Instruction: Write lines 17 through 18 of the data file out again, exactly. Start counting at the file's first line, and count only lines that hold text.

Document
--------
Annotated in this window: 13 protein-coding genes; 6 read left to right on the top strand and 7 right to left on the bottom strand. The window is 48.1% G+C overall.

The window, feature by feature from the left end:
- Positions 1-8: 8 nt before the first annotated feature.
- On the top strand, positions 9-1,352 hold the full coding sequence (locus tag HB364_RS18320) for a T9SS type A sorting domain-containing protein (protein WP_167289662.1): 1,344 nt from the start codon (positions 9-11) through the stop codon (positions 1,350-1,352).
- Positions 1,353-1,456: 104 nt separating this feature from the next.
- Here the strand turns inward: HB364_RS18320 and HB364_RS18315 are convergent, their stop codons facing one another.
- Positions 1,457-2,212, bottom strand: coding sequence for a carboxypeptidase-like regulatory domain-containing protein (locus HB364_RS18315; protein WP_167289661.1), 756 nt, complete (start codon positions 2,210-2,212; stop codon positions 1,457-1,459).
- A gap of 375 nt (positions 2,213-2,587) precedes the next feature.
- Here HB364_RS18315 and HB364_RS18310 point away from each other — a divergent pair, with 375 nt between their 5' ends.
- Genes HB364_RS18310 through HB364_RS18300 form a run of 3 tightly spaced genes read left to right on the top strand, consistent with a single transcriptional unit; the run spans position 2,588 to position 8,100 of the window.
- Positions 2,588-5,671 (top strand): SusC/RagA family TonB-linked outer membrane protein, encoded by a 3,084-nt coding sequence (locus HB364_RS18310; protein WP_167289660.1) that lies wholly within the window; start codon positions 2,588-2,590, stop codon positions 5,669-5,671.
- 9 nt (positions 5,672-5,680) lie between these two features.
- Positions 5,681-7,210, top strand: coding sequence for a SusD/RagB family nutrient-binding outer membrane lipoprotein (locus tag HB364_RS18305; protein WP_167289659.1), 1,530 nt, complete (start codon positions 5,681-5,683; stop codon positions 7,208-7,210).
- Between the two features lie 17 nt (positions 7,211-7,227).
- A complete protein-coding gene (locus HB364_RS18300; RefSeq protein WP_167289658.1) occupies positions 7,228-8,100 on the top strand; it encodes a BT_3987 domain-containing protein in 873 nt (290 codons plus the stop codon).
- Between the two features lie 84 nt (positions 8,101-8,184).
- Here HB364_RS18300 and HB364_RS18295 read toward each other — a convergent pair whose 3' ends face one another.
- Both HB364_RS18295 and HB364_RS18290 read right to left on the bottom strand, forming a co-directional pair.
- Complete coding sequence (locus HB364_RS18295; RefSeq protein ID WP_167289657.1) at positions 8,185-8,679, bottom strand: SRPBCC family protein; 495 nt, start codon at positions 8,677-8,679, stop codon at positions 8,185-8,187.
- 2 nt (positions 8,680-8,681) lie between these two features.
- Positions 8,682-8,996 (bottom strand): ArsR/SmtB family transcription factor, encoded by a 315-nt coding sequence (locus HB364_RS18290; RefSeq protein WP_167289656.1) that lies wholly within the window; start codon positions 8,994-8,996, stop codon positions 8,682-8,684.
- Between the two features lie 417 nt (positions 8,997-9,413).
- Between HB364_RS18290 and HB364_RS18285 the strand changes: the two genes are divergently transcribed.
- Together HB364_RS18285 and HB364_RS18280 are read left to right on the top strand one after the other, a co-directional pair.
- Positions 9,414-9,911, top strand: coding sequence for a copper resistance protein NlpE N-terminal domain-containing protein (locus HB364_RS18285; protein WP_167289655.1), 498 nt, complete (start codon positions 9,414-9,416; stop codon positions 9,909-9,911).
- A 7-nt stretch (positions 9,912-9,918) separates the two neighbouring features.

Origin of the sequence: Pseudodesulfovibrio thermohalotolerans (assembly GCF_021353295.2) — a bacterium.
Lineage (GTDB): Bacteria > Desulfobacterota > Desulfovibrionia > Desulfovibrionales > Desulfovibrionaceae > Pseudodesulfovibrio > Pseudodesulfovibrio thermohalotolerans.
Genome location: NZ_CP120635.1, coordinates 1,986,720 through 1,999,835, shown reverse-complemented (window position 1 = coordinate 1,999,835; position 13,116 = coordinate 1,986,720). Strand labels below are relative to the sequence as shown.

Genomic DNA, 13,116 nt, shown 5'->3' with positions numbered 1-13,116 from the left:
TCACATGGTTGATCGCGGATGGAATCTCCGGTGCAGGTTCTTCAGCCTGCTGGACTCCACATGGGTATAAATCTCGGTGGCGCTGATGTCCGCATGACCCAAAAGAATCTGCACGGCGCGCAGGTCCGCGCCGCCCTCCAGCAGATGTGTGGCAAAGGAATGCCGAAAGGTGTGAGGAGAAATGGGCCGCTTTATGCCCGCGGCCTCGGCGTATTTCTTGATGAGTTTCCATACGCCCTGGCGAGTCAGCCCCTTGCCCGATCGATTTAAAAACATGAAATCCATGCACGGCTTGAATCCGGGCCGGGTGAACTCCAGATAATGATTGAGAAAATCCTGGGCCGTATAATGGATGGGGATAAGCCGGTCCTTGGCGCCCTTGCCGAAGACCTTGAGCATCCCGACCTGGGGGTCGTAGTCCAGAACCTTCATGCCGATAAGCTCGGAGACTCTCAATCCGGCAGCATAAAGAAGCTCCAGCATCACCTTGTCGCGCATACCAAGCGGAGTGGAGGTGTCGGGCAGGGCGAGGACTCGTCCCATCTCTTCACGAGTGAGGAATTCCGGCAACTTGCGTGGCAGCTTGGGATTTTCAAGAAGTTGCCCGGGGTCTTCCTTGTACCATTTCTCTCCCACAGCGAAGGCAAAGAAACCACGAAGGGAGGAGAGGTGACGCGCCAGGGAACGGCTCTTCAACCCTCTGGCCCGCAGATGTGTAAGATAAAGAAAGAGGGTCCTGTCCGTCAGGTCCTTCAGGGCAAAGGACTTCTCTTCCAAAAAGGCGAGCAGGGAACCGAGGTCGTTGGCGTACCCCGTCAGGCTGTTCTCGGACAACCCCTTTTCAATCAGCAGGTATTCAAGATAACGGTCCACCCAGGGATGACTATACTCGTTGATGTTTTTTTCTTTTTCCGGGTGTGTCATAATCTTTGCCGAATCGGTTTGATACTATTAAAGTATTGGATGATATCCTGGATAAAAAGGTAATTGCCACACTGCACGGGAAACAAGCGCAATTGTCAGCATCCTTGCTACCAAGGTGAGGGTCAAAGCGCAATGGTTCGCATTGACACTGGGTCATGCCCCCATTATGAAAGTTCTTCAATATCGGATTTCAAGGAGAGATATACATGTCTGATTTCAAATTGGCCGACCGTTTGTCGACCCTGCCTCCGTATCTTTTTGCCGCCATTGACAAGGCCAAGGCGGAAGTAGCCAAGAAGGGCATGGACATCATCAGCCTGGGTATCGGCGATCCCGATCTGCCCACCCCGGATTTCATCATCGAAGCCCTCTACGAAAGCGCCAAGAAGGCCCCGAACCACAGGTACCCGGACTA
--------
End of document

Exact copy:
- Here HB364_RS18300 and HB364_RS18295 read toward each other — a convergent pair whose 3' ends face one another.
- Both HB364_RS18295 and HB364_RS18290 read right to left on the bottom strand, forming a co-directional pair.